The killing of three people in Pabna, Brahmanbaria and Jessore in police 'shootouts', speaks of abuse of power. Rubel, a prime suspect in the murder case of a police officer, was reportedly caught 'in the line of fire' when a team of policemen conducted a drive to nab his associates. Why would a suspect be taken on board while the police go on an operation to capture dangerous criminals? Does it not make more sense to keep him in secure custody in order to gather important information that could help with the investigation and ultimately lead to justice? One wonders if the police handbook permits this practice by the personnel.
The other two, allegedly robbers, were killed in 'gunfights' with the police. Such killings are becoming disturbingly common. Since the start of this month, 16 people have been killed, many of them accused in criminal cases. Do the law enforcement agencies realise that it hurts the country's moral standing in the world and erodes a fundamental social contract that they are protectors of people, not killers? Even criminals have a right to access legal options.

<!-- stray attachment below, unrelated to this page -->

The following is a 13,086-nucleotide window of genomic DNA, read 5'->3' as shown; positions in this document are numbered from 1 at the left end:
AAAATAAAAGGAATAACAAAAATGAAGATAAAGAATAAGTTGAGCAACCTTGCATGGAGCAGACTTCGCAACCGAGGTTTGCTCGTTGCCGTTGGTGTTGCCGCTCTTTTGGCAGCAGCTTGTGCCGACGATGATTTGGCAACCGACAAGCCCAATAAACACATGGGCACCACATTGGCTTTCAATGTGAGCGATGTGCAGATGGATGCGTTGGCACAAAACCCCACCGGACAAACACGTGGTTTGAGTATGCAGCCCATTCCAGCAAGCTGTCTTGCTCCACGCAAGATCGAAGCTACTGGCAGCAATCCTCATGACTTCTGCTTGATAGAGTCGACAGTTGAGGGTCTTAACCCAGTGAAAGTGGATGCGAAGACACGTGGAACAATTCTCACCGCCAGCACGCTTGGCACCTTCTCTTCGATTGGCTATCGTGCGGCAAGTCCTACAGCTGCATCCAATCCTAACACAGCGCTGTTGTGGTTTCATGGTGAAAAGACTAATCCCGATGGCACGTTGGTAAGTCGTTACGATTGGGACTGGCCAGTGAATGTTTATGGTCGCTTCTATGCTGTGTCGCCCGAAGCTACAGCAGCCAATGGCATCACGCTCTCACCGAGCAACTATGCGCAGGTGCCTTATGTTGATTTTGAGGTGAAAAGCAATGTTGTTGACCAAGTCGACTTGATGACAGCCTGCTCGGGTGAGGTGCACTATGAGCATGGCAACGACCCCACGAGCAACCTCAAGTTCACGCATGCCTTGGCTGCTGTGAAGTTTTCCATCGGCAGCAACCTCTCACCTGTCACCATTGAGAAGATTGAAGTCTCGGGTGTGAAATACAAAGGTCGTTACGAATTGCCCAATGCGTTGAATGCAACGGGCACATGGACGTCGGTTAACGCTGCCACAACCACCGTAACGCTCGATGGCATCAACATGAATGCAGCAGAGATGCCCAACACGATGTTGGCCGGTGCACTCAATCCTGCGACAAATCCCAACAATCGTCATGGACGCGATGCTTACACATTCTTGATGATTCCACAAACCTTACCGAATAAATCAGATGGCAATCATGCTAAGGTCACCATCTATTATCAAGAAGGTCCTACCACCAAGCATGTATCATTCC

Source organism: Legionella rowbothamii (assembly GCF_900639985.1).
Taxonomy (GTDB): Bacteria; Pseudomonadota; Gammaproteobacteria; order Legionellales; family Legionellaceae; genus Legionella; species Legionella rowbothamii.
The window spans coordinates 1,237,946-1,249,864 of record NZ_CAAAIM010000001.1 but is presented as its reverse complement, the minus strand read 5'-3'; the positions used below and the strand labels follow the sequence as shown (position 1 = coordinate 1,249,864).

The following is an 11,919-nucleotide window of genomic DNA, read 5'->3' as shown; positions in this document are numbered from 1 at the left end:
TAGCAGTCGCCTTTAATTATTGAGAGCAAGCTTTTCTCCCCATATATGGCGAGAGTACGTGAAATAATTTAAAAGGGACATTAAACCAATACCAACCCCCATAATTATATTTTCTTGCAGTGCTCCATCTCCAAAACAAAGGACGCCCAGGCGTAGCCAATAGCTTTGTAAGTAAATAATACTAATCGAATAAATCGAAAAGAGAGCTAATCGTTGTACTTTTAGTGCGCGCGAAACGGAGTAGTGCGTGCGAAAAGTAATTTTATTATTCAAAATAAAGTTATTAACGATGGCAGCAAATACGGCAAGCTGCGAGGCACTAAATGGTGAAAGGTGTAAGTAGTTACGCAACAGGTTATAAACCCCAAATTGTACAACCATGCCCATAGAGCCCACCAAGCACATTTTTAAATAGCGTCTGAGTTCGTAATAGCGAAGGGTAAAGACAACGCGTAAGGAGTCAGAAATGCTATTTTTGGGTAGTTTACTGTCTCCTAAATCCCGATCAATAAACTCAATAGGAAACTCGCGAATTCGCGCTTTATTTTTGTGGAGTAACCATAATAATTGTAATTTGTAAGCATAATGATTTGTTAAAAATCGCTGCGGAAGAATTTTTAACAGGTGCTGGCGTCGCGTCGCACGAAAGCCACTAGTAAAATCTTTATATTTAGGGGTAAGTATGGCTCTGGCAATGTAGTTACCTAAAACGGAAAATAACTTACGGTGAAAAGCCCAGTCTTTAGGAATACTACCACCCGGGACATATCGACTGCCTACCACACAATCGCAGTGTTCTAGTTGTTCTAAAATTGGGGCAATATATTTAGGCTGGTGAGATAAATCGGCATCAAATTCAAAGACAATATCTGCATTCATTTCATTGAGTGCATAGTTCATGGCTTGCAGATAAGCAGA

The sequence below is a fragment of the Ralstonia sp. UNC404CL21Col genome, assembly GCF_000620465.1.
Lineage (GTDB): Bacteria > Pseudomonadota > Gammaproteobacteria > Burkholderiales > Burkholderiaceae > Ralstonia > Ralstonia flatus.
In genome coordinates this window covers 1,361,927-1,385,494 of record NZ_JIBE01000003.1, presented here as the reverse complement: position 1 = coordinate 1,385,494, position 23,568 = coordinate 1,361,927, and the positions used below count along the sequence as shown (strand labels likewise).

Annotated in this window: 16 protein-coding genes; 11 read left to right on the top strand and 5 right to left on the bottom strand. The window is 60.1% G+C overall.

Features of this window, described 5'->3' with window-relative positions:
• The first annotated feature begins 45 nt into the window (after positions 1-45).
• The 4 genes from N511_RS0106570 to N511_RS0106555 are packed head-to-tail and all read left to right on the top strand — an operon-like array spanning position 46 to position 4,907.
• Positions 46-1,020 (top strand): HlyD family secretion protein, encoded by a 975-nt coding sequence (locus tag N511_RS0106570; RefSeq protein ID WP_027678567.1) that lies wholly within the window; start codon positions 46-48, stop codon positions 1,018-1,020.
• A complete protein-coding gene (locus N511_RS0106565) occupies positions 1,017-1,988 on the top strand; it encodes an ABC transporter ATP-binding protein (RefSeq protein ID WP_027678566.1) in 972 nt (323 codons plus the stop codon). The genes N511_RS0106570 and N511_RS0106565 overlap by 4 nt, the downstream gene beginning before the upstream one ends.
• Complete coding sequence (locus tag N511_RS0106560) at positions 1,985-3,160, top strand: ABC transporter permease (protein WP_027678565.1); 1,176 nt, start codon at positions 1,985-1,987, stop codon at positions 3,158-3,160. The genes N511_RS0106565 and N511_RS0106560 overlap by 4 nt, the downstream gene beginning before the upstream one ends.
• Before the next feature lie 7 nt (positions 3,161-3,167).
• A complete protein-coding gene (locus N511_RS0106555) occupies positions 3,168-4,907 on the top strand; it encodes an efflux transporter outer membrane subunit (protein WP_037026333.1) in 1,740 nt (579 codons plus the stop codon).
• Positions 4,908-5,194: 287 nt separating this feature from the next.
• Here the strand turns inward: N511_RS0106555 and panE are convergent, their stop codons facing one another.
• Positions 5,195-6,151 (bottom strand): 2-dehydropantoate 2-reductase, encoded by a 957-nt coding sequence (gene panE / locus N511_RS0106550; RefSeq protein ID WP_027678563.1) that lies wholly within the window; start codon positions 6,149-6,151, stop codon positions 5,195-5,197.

Research shows that smarter, less aggressive policing produces better results. Performance should be measured in terms of how many crimes have been prevented instead of how many alleged criminals have been killed. The relationship between the police and the policed requires mutual trust. Public safety without public approval is not public safety. Conversation about police reforms is rife, but any kind of reform has to be initiated from within.